I Threw It All Away

I Threw It All Away is arguably one of two great songs on Nashville Skyline (Lay, Lady, Lay is the other). It’s probably not a coincidence this those two were written before the recording sessions for the album started; they were not written off-the-cuff like, for example, the much lesser Peggy Day.

I Threw It All Away is written in the same straight-forward, no-nonsense language as the rest of the songs on the album. But it feels that Dylan has something specific to say, and his word choice and imagery (” Once I had mountains in the palm of my hand / And rivers that ran through every day“) drive his message home in a heart-felt, Robert Frost-like way. If you can’t feel this song then you have either never lost at love or have no heart.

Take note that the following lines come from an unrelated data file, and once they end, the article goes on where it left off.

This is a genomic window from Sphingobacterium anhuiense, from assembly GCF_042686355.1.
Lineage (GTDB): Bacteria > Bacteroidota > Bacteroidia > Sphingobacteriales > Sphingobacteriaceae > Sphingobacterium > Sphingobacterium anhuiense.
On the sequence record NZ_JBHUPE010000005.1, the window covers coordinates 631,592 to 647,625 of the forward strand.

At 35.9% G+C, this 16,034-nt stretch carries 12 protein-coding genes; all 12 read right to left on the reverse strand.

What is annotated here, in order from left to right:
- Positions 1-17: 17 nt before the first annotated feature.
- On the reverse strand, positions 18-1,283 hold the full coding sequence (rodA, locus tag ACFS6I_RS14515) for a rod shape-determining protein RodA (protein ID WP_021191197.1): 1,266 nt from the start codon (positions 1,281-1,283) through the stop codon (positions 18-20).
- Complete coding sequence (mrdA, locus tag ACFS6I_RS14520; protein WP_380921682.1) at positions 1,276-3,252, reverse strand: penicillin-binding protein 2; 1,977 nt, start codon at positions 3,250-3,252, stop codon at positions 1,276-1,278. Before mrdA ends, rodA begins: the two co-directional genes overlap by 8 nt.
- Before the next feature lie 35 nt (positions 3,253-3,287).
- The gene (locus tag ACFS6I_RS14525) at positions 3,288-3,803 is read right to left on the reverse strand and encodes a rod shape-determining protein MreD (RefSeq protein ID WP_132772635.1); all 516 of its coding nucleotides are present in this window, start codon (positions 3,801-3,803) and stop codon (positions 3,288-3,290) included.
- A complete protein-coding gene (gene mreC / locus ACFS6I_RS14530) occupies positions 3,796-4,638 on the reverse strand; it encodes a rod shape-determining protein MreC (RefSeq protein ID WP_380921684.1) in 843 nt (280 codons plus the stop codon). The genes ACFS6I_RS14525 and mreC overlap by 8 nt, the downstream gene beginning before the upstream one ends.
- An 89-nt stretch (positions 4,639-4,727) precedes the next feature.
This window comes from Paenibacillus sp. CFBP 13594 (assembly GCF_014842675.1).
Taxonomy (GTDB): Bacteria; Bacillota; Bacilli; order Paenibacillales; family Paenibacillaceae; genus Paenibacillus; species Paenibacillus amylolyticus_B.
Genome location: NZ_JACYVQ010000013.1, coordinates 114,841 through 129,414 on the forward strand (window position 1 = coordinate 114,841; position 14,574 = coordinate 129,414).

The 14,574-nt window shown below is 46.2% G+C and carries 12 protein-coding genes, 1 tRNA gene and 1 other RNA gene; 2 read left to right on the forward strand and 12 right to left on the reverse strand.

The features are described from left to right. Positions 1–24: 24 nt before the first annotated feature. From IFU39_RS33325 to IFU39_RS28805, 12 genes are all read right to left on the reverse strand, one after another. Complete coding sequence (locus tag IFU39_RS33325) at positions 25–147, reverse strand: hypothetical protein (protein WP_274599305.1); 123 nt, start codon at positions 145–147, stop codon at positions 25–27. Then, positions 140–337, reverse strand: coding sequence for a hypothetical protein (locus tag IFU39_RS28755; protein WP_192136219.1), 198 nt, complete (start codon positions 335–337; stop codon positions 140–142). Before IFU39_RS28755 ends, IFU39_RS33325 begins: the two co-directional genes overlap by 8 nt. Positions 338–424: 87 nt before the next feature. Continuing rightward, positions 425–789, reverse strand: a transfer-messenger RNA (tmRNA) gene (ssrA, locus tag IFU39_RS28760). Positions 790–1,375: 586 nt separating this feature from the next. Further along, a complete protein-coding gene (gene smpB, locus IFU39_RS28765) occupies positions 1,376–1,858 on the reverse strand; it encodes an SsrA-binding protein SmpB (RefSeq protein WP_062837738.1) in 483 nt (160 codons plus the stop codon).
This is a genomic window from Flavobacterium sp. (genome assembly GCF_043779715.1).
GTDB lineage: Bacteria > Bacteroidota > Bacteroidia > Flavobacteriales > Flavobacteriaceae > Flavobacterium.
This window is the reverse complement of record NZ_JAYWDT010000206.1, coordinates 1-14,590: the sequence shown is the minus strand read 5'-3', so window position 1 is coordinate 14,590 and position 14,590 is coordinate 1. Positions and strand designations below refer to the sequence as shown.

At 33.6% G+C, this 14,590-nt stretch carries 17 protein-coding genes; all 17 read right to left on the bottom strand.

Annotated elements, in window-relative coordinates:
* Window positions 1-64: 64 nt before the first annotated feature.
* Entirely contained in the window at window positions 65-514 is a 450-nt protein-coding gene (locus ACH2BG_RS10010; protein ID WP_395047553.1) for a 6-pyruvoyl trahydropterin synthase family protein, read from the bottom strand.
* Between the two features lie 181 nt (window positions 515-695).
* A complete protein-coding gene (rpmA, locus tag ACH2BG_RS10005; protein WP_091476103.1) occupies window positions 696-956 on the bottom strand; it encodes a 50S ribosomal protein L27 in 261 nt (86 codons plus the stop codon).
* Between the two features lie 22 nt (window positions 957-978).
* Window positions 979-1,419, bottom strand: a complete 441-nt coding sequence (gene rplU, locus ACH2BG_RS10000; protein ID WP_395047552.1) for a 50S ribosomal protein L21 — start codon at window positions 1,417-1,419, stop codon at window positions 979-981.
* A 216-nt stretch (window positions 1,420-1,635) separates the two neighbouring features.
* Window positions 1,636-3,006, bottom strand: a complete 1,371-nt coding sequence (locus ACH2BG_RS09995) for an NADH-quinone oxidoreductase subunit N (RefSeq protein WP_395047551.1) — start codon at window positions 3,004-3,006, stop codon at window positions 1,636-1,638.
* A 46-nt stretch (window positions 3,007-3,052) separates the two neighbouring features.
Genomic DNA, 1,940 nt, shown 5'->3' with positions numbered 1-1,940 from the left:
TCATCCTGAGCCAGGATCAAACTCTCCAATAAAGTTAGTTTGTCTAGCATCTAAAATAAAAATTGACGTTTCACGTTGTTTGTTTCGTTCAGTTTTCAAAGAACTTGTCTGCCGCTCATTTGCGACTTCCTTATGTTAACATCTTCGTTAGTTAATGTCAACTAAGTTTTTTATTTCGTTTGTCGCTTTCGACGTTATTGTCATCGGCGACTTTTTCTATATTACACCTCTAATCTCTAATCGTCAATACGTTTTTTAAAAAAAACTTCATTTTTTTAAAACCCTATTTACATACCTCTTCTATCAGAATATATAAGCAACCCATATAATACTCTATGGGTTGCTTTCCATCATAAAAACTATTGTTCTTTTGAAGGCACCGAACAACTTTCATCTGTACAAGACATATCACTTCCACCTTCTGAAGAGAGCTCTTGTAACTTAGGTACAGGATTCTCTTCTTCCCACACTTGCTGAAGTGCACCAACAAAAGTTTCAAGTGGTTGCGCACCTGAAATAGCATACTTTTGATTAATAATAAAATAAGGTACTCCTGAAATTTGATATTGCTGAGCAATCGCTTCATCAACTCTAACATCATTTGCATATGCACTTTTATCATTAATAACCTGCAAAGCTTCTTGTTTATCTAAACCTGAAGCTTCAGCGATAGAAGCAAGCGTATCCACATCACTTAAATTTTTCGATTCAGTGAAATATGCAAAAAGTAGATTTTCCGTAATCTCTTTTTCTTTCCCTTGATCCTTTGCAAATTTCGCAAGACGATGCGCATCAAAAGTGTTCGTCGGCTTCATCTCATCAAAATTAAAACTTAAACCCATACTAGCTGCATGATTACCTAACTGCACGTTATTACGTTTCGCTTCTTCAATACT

Dylan sings it beautifully and his new vocal style matches the song. The tune itself is wonderful. I don’t believe Dylan uses a lot of musical bridges, but he does in this one, shifting to the key of F for the “Love is all there is” verse. I would assume this is done to emphasize that this verse is the key to the song’s theme. Well done. John Gibbens, the late author of The Nightingale’s Code, said it is “perhaps his most perfect pop song”.

I’m sure many have noticed the strong emphasis of the word “cruel” in the first verse. This s achieved, according to musicologist Wilfrid Mellers, by the shift from the tonic (C) chord to the super-tonic (D).

This song was chosen as the first single from the album. It’s interesting they didn’t choose Lay, Lady, Lay, which I guess shows how hard it is to pick singles. Dylan didn’t want to release Lay, Lady, Lay as a single at all. (Sounes, Down the Highway, p 238).

Bob Wilson provides a nice, organ part. I’m starting to think he’s the unsung hero of this album.

A clean-cut and freshly showered Dylan played it on the Johnny Cash show in 1969.

He performed it on Hard Rain.

Other Bob Versions

Covers

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